Arkansas's stream inventory includes ten Crooked Creeks (not to mention a healthy collection of Crooked Bayous, Branches, and Sloughs), but only one has been described as "the blue-ribbon smallmouth stream of the state." That particular Crooked Creek is found way up in the north central part of Arkansas. It originates near Dogpatch in Newton County, flows north and then east through Boone County, and continues east across Marion County where it empties into the White River. Along the way it passes through the communities of Harrison, Pyatt, and Yellville, but most of its journey is through rural countryside.
Section Description & Characteristics
As it meanders across northern Arkansas on the way to the White River, Crooked Creek passes through typical Ozark landscapes featuring rolling hills, cedar glades, bluffs, bottomland thickets, and lush pasturelands. The stream itself is characterized by deep pools, fast chutes, and clear water.
In addition to its nationally known smallmouth fishery, Crooked Creek also provides habitat for many other species including channel catfish and several varieties of sunfish. Living along the stream corridor are numerous mammals—beaver, mink, and deer to name a few—and an abundant assortment of water-oriented birds including kingfishers, ospreys, and great blue herons.
While the stream's upper reaches offer opportunities for wade-fishing and occasional float trips, most recreational use along Crooked Creek occurs in the lower 50 miles below Pyatt. A particular favorite of many smallmouth anglers is the Pyatt to Yellville section which can be broken down into at least three separate trips:
Source to mouth, a distance of about 80 miles.
Pyatt to Turkey
This half-day float features riffles, gravel bars, and overhanging limbs. To reach the take-out by car, go east of Snow for about two miles, then turn south off U.S. 62 onto a country road which provides access to the stream.
Turkey to Kelley's Slab
The longest of the three floats in the section, this one-day trip also offers good scenery, fast chutes, and occasional hazards (willow thickets, flood debris, and fallen timber). The takeout point is one mile due west of Yellville at a former low-water bridge known locally as"Kelley's Slab."
Kelley's Slab to Yellville
This halfday float is similar to the upper trips, but shorter. The trip concludes on the east side of Arkansas 14 where the City of Yellville has a public park.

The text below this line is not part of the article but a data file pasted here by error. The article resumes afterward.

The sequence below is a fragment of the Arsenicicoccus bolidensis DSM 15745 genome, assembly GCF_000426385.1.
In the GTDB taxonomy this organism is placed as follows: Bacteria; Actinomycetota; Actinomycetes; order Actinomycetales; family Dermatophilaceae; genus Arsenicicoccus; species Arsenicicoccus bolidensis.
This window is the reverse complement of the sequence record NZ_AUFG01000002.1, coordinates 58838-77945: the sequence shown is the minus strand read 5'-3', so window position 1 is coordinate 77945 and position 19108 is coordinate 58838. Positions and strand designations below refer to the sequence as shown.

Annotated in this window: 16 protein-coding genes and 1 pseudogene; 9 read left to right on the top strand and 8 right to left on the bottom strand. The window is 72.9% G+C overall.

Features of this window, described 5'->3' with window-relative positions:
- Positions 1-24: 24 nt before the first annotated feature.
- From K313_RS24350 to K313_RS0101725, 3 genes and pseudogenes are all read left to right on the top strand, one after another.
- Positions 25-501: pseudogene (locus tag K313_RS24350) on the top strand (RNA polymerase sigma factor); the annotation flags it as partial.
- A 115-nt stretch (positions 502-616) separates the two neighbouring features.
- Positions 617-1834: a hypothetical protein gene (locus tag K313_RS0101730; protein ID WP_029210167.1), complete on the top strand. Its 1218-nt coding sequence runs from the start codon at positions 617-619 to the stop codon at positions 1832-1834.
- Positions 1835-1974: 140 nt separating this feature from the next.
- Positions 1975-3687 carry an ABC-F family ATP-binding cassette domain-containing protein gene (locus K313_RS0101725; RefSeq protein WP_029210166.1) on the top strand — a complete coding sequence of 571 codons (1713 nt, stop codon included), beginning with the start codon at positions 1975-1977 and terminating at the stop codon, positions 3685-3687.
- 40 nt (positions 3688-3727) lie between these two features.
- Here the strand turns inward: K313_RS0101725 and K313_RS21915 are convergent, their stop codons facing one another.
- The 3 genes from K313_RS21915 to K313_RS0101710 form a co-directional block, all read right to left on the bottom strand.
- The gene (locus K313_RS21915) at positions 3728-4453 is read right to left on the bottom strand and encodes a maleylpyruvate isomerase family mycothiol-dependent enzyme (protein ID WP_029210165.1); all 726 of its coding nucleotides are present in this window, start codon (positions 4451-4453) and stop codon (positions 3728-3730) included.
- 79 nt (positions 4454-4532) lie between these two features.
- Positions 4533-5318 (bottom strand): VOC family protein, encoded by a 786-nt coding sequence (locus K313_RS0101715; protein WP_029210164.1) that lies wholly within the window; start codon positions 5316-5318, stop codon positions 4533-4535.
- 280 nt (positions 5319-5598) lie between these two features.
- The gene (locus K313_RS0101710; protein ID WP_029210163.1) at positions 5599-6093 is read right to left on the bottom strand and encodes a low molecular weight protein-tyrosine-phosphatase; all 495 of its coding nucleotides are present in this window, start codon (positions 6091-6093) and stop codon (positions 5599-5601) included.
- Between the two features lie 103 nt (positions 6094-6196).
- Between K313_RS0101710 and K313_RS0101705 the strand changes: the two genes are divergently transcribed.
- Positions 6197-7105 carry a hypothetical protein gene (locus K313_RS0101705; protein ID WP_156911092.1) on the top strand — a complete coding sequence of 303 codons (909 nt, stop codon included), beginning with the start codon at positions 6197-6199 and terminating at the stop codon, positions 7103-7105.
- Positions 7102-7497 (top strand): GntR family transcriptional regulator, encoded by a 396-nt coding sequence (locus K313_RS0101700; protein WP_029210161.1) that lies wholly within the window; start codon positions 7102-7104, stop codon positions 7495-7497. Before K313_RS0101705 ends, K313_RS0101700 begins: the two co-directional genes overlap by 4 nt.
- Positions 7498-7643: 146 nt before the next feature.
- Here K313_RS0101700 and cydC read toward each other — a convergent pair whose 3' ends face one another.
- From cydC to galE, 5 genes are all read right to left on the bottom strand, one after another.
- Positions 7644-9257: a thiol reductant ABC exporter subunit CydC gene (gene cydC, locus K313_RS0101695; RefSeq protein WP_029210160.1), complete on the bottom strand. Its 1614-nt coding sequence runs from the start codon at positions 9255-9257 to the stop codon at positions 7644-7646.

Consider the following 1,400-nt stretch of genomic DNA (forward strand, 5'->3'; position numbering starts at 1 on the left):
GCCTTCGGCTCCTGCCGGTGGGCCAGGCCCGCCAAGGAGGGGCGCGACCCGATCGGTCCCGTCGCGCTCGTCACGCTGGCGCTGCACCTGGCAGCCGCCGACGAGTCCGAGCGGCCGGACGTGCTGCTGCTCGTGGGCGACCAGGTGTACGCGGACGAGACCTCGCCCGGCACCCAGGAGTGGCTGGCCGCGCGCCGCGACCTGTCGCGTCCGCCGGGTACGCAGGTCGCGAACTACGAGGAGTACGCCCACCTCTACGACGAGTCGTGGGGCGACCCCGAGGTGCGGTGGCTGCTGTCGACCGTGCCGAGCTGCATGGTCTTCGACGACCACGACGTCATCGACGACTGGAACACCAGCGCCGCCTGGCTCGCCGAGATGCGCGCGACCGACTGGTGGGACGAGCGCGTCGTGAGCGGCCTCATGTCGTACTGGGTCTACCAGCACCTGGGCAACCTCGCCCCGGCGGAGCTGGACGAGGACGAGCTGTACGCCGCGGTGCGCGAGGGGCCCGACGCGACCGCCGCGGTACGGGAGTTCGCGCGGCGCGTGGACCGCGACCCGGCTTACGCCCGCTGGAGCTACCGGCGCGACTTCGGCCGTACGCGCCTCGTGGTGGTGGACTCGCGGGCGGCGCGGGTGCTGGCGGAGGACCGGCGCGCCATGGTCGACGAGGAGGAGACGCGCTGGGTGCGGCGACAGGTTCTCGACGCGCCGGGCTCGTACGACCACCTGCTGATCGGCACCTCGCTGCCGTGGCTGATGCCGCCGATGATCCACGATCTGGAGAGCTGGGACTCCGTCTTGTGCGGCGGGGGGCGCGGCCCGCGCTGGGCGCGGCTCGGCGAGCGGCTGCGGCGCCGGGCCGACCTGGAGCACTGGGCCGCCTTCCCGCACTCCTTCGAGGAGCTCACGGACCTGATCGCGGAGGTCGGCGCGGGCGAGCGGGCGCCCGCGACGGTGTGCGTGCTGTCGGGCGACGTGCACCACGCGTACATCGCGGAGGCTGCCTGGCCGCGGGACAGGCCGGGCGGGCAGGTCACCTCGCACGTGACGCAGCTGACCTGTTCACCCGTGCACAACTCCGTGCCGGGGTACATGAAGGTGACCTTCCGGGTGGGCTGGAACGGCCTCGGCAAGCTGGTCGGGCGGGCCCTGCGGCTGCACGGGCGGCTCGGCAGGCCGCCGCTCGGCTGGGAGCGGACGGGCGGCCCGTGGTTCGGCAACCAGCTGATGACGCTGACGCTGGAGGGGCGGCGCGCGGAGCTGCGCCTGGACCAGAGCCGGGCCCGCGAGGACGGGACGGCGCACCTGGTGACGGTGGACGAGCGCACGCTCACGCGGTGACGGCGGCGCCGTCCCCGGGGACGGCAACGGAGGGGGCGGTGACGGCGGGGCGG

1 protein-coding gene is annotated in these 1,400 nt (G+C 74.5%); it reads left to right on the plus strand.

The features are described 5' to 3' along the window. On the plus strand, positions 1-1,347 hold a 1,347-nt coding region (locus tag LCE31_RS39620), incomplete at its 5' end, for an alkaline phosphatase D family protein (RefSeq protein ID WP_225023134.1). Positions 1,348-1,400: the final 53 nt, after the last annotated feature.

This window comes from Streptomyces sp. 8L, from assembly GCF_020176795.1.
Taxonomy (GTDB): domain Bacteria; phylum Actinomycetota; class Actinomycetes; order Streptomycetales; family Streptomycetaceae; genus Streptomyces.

In addition to using the access points previously listed (Pyatt, Turkey, Kelley's Slab, and Yellville), Crooked Creek visitors can reach the stream at several other places between Yellville and the White River. A Marion County General Highway Map can be a great aid in locating points of access.
Clear water, colorful gravel bars, treelined banks. and a pastoral countryside make any Crooked Creek float a scenic experience.
Crooked Creek has received national acclaim as one of the top smallmouth bass streams anywhere, and its reputation is well deserved. Ideal habitat and an abundance of crayfish, hellgrammites and other smallmouth foods combine to produce large numbers of quality fish. Two to three pounders are fairly common, and four to six pound smallmouths are not unusual.
Below Yellville. the going is rough, but this is the stretch that produces six and seven-pound"brownies." May is perhaps the best month to fish Crooked Creek. During this season, live minnows and jigging frogs (one-eight ounce brown jig and a brown pork frog) do exceptionally well. Fall fishing is also fantastic, especially when using crank-baits, spinner-baits and live hellgrammites or crayfish. Popping bugs and streamers on a fly rod offer great sport for smallmouths, as well as for rock bass and longear sunfish that are also common in Crooked Creek.
Supplies may be obtained at Yellville, Cotter, Harrison, Flippin, and other communities in the area. Canoes and johnboats are available for rent in the vicinity, and guide services are also available. While there are no public campsites on Crooked Creek itself, campgrounds can be found nearby at Bull Shoals Lake, Bull Shoals State Park, or Buffalo Point (on the Buffalo National River).
Visitors to Crooked Creek should remain mindful that nearly every acre along the creek is in private ownership. Floaters should take special care to avoid potential trespassing problems.
Like most Ozark streams, Crooked Creek can rise rapidly following heavy rains. In flood stage, it's dangerous and should not be floated.
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